Letters from the British Settlement in Pennsylvania: To which are Added, the Constitutions of the United States, and of Pennsylvania; and Extracts from the Laws Respecting Aliens and Naturalized Citizens
H. Hall; 209, Chestnut street, and in London, by John Miller, 1819 - 192 pages
What people are saying - Write a review
We haven't found any reviews in the usual places.
Other editions - View all
acre advantages alien American appears appointed arrival become believe British buildings calculated called cattle chosen citizens clearing common commonwealth Congress consequence considered Constitution continue court desirous directed district dollars election England English equal established executive expense farm farmer feet five formed four give Governor grain ground half hold House hundred Illinois important improvement industry inhabitants Judges justice kind labour land legislature LETTER manner meet mentioned miles natural necessary observed paid pass Pennsylvania person Philadelphia present President produce profit purchase raised receive Representatives respective river roads season SECT Senate sent settle settlement settlers side situation society soil Susquehanna taken term thereof thing thirds thousand timber tion town trees turnpike United unless usual vote western whole woods
Page 161 - New States may be admitted by the Congress into this Union ; but no new State shall be formed or erected within the jurisdiction of any other State ; nor any State be formed by the junction of two or more States, or parts of States, without the consent of the legislatures of the States concerned as well as of the Congress.
Page 180 - That all men have a natural and indefeasible right to worship Almighty God according to the dictates of their own consciences ; that no man can, of right, be compelled to attend, erect, or support any place of worship, or to maintain any ministry against his consent...
Page 180 - That all power is inherent in the people, and all free governments are founded on their authority and instituted for their peace, safety and happiness.
Page 166 - The person having the greatest number of votes as Vice-President shall be the Vice-President, if such number be a majority of the whole number of electors appointed; and if no person have a majority, then from the two highest numbers on the list the Senate shall choose the Vice-President; a quorum for the. purpose shall consist of two thirds of the whole number of Senators, and a majority of the whole number shall be necessary to a choice. 3. But no person constitutionally ineligible to the office...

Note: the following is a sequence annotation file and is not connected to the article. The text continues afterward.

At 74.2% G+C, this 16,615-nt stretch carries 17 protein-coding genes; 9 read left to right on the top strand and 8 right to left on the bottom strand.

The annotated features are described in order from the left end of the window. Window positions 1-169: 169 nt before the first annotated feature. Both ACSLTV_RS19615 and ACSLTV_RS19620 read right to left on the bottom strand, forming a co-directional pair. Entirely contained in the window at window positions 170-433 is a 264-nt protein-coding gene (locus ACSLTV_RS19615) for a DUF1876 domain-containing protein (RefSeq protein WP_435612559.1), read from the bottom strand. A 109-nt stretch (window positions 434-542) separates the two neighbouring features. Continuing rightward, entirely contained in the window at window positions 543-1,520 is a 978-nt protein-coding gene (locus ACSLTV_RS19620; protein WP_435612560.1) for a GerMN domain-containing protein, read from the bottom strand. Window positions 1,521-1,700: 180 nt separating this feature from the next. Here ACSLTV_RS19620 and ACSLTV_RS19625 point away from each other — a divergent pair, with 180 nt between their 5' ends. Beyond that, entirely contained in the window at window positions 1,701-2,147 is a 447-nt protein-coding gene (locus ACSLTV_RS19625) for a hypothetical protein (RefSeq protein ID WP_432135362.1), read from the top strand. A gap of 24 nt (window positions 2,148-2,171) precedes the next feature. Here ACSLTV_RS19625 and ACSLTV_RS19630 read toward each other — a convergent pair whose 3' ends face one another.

Page 152 - Each house shall keep a journal of its proceedings, and from time to time publish the same, excepting such parts as may in their judgment require secrecy; and the yeas and nays of the members of either house on any question shall, at the desire of one fifth of those present, be entered on the journal.
Page 156 - ... 2. The privilege of the writ of habeas corpus shall not be suspended, unless when, in cases of rebellion or invasion, the public safety may require it. 3. No bill of attainder, or ex post facto law, shall be passed. 4. No capitation or other direct tax shall be laid, unless in proportion to the census or enumeration herein before directed to be taken.
Page 181 - That the printing presses shall be free to every person who undertakes to examine the proceedings of the Legislature, or any branch of Government ; and no law shall ever be made to restrain the right thereof. The free communication of thoughts and opinions is one of the invaluable rights of man ; and every citizen may freely speak, write and print on any subject ; being responsible for the abuse of that liberty.
Page 151 - Trust or Profit under the United States: but the Party convicted shall nevertheless be liable and subject to Indictment, Trial, Judgment and Punishment, according to Law.
Page 152 - House may provide. 2. Each House may determine the rules of its proceedings, punish its members for disorderly behavior, and with the concurrence of twothirds expel a member.